Much of rabbinic interpretation on this episode is concerned with correct hierarchy and gender ordering. The same midrash that states that it was Miriam who initiated this conversation about Moses’ wife comments that it was unusual for her to speak to her brother Aaron before she was spoken to (Sifrei B’midbar 99). Another early midrash teaches that if Miriam was punished for speaking against her younger brother, one should all the more so refrain from speaking against one’s superiors (Sifrei D’varim 1). Midrash D’varim Rabbah 6:12 notices the absence of the title “prophet” here in connection with Miriam and suggests that this is a warning that slanderous talk brings about loss of status. Midrash B’reishit Rabbah 45.5 cites this episode to denigrate women in general as overly talkative. The import of all these texts is that women are viewed as subordinate to men and that society should endeavor to maintain men’s gendered-based prerogatives.
Yet the Rabbis too are aware of Miriam’s unique status. In Mishnah Sotah 1:9, the notice that “the people did not march on until Miriam was readmitted” (12:15) is interpreted as proof that “a human being is treated according to how that person treats others” (Mishnah Sotah 1:7). Miriam herself had many years earlier waited for her infant brother Moses after his mother had set him afloat in the Nile (Exodus 2:4). For this, according to the Rabbis, she was rewarded at the end of Numbers 12, when the Israelites did not continue their march without her.
From “Mishkan T’filah / A Reform Siddur”:
FOR OUR COUNTRY p.516
THUS SAYS ADONAI, This is what I desire: to unlock the fetters of wickedness, and untie the cords of lawlessness; to let the oppressed go free, to break off every yoke. Share your bread with the hungry, and take the wretched poor into your home. When you see the naked, give clothing, and do not ignore your own kin.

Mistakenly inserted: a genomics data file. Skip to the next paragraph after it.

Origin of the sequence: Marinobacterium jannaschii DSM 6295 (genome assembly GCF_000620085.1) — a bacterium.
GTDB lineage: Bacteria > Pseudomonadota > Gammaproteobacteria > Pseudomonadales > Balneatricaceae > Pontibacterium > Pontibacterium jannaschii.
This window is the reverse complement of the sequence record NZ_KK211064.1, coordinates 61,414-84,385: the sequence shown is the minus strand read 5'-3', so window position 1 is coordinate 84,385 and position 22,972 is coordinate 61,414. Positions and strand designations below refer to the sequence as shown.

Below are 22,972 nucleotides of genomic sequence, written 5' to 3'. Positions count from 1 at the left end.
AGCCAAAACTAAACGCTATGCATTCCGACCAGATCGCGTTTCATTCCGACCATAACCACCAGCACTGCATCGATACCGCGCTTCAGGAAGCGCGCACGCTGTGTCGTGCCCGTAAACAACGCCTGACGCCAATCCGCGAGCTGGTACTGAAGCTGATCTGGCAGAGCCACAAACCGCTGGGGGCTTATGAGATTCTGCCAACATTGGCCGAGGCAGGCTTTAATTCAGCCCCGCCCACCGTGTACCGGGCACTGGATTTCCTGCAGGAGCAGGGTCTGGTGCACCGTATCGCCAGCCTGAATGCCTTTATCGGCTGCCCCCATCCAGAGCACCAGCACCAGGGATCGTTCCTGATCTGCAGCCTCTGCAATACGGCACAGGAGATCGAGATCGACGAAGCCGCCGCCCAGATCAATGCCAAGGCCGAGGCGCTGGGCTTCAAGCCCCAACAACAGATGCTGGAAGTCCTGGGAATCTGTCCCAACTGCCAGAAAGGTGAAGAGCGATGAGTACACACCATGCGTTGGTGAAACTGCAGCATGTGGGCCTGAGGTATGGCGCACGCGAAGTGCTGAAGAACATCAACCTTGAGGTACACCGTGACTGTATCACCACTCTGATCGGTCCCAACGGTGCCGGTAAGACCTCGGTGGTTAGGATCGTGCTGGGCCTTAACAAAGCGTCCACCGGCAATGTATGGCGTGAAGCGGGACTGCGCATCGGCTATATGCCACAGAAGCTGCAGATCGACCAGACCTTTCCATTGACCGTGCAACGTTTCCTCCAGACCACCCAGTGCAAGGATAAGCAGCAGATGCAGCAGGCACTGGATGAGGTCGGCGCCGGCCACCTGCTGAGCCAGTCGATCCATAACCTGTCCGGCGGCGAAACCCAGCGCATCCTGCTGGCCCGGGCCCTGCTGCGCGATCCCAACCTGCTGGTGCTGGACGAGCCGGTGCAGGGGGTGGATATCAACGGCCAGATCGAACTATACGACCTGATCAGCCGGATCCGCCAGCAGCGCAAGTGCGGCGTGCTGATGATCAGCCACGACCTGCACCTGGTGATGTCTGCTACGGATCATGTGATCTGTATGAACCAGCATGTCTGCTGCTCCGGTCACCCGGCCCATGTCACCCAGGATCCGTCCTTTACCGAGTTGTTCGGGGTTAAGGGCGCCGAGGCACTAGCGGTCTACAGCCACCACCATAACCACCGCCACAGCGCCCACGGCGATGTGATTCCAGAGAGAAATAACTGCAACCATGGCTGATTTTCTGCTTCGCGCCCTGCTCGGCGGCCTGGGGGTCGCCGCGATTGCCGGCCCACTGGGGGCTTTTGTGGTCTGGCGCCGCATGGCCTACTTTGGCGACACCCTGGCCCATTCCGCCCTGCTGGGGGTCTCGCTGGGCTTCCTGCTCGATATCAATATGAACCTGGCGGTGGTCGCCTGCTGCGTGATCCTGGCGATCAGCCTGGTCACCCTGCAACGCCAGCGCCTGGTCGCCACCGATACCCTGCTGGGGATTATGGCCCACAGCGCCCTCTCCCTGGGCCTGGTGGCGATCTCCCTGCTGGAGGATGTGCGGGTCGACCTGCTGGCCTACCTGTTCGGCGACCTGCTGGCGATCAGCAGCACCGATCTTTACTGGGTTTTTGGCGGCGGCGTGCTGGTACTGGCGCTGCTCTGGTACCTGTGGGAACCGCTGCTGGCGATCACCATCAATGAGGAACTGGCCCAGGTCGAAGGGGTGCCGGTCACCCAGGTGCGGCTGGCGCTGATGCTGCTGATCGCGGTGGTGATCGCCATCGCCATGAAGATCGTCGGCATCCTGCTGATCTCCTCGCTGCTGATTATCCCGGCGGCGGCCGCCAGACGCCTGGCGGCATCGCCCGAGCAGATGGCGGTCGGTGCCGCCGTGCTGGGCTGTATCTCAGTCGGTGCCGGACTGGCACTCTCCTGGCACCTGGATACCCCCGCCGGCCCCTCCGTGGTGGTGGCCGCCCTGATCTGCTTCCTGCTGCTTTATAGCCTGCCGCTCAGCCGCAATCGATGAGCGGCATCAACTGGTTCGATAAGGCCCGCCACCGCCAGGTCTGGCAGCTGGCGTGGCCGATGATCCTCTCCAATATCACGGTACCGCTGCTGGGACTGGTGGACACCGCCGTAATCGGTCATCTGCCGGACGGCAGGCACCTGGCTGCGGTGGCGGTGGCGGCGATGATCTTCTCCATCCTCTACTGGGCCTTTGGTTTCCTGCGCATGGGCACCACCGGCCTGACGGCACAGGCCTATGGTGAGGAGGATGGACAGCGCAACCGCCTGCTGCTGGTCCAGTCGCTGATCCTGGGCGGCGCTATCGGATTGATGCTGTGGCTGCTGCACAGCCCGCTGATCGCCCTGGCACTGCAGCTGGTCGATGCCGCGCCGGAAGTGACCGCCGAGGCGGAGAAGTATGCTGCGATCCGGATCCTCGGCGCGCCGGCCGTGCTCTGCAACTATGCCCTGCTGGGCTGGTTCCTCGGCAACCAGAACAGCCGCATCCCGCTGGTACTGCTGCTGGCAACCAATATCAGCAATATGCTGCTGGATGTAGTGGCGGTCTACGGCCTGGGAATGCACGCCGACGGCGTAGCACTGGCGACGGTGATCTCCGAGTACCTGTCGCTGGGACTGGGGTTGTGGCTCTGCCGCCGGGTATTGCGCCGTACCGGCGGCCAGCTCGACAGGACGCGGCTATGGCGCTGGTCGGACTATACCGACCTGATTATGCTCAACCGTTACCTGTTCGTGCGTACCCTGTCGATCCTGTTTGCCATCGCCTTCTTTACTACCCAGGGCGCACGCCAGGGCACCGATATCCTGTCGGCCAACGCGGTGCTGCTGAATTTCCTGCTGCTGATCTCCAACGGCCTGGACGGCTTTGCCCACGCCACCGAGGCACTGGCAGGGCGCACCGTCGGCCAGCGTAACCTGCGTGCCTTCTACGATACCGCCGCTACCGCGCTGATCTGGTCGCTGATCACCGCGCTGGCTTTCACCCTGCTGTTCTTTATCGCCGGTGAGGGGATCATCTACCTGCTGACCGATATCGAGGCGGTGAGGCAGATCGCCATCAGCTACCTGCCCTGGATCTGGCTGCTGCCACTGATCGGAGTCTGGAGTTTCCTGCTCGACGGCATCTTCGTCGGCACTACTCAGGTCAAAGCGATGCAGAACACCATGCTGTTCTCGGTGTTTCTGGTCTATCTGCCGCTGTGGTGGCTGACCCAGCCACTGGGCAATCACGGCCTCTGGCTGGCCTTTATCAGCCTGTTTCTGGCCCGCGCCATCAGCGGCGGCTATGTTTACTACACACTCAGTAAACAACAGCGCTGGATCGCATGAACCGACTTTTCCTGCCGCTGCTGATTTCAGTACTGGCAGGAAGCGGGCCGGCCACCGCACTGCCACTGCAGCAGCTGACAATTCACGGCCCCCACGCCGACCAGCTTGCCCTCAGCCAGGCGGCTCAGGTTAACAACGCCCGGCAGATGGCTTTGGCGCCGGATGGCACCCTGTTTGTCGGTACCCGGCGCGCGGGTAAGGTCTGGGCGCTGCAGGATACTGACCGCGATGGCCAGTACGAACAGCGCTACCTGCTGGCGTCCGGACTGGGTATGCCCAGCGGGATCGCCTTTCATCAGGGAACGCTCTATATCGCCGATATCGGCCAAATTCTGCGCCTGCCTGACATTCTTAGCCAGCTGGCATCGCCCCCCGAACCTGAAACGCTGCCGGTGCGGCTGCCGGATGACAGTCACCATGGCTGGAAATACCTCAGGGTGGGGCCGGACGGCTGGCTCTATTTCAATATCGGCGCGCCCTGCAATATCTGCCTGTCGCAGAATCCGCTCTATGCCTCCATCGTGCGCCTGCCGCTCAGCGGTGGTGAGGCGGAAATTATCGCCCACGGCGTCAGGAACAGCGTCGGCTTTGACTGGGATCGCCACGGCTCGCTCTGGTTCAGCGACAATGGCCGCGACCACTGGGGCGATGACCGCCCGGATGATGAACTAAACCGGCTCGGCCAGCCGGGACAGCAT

O GUARDIAN of life and liberty, may our nation always merit Your protection. Teach us to give thanks for what we have by sharing it with those who are in need. Keep our eyes open to the wonders of creation, and alert to the care of the earth. May we never be lazy in the work of peace; may we honor those who have [served, suffered or] died in defense of our ideals. Grant our leaders wisdom and forbearance. May they govern with justice and compassion. Help us all to appreciate one another, and to respect the many ways that we may serve You. May our homes be safe from affliction and strife, and our country be sound in body and spirit. Amen.
We recite MI SHEBËRACH for the victims of abuse, brutality, conflicts, fear, natural disasters, pandemics, tragedies, violence of all kinds especially directed at individuals and specific communities including us, and war; for all those at home alone or lonely; for all those in need of physical, emotional, and mental healing. “R’fuah sh’lëmah” – a complete recovery!
We say KADDISH YATOM for those of our friends and families who have died and been buried this last week; those in the period of Sh’loshim (30 days since burial); those who have died in the last year; and those whose Yahrzeits/Anyos occur at this time; as well as the victims of brutality, conflict, disease, natural disasters, pandemics, tragedies, violence of all kinds, and war.
This coming week, 21 Sivan through 27 Sivan, we lovingly remember:
Cousin of Rowena Jones, TKH Member
TKH Memorial List
Holocaust Survivor, Author and Nobel Laureate
Those victims of the Sho’ah (Holocaust) who died at this time of year.
“ZICHRONAM LIV’RACHAH” – MAY THEIR MEMORIES BE FOR BLESSING.
TORAH STUDY AND SHAZOOM
We will meet as usual at the regular times for Torah Study and Shazoom this evening, Friday, June 9, 2023.
Zoom regularly updates its security and performance features. Making sure you have the latest version of Zoom, please join us online this evening with wine/grape juice for Kiddush and Challah for Motzi.
Topic: Torah Study – Haftarah Beha’alotcha: Zechariah 2:14-4:7
Time: Jun 9, 2023 06:00 PM Arizona
Shazoom – Erev Shabbat Service
Time: Jun 9, 2023 07:30 PM Arizona
To join Torah Study and/or Shazoom click on the following link [you may need to copy it into your browser]: https://us02web.zoom.us/j/72510500854?pwd=Z3VQZWF4U1BBZytNYmh3aHFTWkFDZz09
Meeting ID: 725 1050 0854
Hint: The last character of the password is the number zero.
Shabbat Shalom – Buen Shabbat – Gut Shabbos!
PS – About the Book of Zechariah (Trei Asar)
From Jewish Encyclopedia
Timelines from Wikipedia